I’ve long held the belief that schools exist now solely to maintain their position in the league tables. Children are like meat. They’re taught how to pass exams in the easiest possible subjects so that, when they do well, other parents will send their young fresh meat to that school, rather than a rival establishment.
To maintain the illusion that its all for the benefit of the children and not just about the league tables, kids are told they have no time for frivolous pastimes such as reading newspapers, enjoying live concerts in muddy fields, stealing bicycles, or socialising (outside of their dark web smartphone world) because they must get to University, for which they will need four straight A*s and no less than Gold in the Duke of Edinburgh Awards.
University is held aloft as the be all and end all, which you must pass through to avoid a front-of-house career in fast food – “you want fries with that”?
But in my experience this simply isn’t true. Take me for example (albeit many years ago), I was offered a role in a Saatchi Agency straight out of school and I jumped at it and have never looked back. Why did I get it, because I had bluster, confidence, the required eighties bow tie look and of course a motorbike pre emails, to courier the agency’s parcels all over town (in all weathers I hasten to add, at my cost) simple as that? It does sadly rather sound like the model of internships even today, something’s never change, but thankfully in fairness I was well remunerated all things considered. My counterparts all chose the University path and, unanimously, they delved in drugs and guaranteed their membership to Alcoholics Anonymous, while duly attending the token one lecture per week, to hear a professor transmit standardisation checklists. Ironically they all struggled to find work for several years thereafter and amounted huge student loan debts owed to the government, who ironically recommended this path in the first instance.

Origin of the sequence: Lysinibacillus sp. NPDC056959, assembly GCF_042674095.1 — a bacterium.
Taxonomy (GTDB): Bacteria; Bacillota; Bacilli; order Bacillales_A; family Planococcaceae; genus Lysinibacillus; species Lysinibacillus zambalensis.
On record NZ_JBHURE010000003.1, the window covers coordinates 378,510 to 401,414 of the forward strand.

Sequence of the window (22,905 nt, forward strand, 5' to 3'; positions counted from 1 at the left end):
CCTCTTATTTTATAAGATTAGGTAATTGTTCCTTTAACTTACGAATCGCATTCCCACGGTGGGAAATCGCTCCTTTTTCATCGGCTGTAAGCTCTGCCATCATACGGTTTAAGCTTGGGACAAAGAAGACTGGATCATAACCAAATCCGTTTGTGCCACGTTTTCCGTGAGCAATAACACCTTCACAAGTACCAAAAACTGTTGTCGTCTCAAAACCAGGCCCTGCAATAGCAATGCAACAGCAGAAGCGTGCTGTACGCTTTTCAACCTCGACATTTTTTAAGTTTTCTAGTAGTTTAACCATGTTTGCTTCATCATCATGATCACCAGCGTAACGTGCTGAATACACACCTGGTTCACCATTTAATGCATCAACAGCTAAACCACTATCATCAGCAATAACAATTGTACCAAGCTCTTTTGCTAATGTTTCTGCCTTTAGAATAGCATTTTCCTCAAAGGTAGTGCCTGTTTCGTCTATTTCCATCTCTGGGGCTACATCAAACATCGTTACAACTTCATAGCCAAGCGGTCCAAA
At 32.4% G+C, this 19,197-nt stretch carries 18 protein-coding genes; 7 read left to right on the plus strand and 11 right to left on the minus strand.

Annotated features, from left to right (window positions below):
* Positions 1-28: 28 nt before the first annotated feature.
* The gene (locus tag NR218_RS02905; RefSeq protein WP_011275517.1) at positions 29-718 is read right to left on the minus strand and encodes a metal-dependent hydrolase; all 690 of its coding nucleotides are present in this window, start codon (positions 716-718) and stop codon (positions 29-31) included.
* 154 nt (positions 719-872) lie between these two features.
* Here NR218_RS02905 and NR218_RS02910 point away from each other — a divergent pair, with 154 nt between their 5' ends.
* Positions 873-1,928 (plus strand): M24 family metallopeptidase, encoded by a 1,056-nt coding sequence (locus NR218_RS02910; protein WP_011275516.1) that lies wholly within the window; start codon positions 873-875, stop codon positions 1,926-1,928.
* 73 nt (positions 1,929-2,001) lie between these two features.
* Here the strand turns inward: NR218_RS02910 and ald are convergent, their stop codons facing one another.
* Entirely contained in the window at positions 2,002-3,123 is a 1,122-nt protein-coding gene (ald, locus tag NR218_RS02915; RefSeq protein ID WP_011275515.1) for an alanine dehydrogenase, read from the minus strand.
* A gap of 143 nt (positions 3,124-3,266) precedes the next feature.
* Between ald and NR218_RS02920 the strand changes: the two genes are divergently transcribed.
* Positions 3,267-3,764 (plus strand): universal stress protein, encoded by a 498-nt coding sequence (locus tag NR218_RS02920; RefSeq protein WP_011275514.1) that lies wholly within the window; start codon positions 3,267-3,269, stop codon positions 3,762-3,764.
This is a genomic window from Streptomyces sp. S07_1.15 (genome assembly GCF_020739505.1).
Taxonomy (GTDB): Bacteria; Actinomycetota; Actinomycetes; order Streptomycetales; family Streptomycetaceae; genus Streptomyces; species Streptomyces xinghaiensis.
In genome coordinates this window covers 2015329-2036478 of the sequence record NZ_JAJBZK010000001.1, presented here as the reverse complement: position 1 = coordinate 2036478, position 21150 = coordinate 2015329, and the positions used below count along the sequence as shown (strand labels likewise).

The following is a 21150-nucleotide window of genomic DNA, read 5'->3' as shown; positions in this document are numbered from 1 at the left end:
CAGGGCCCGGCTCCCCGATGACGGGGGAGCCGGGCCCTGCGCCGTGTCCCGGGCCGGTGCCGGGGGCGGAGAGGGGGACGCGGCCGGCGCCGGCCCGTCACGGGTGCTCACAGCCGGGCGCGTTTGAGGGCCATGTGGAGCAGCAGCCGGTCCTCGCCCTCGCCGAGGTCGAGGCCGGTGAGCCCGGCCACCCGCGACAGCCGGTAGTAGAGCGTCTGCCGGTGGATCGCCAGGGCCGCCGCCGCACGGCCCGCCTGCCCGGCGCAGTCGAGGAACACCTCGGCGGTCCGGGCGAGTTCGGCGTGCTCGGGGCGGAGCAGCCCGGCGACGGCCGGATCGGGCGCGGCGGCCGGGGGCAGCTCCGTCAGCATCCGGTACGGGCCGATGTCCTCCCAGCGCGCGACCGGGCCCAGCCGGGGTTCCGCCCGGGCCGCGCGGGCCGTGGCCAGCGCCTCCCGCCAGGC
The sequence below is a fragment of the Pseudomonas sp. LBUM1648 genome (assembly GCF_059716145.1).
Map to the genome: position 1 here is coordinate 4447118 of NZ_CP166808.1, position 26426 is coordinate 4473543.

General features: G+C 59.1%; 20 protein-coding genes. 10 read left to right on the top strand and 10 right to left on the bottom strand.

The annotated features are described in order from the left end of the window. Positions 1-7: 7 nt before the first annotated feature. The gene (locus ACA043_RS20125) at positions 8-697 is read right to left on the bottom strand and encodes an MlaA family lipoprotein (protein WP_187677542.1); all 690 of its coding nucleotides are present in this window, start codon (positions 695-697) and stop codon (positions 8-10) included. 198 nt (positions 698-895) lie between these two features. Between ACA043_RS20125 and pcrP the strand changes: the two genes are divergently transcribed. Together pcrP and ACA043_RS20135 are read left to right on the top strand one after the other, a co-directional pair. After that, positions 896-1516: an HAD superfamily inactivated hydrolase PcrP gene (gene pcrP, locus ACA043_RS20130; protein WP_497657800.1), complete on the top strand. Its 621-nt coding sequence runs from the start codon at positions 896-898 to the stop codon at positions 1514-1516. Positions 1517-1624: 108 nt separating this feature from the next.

Now, it seems, my eagerness and entrepreneurial spirit to commence gainful employment to really learn the ropes in the real world and not in the classroom, bites me in the rear view mirror all too often. Today’s online application forms, employers and recruiters dedicate almost 70% of the interview process or online data fields chasing this piece of degree paper from twenty years ago, proving I could hold my drink and attend one lecture a week in a designated building. My twenty years sweat blood and beers industry experience honed in brand marketing is of inconsequence.
I’ve interviewed and employed many a young person in the agency and corporate world (I’ve also turned that many away with degrees who can’t spall, punctueight or even kraft an interesting attention grabber intro paragraph). Their interview experience often only amounts to no more than a trial of the intimidating boardroom chairs, a free glass of water and the gesture of the bus fare home. Lets be brutal and honest, an upper second from Warwick didn’t get close to a spot of cronyism. If you looked the part, (shameful I know but advertising is in the image business, take it or leave it), or I knew your Mum or Dad, or even better you were the just left school offspring of a potential new client, you stand a pretty good chance. If you weren’t, you’re just another name on a mile-high stack of CVs.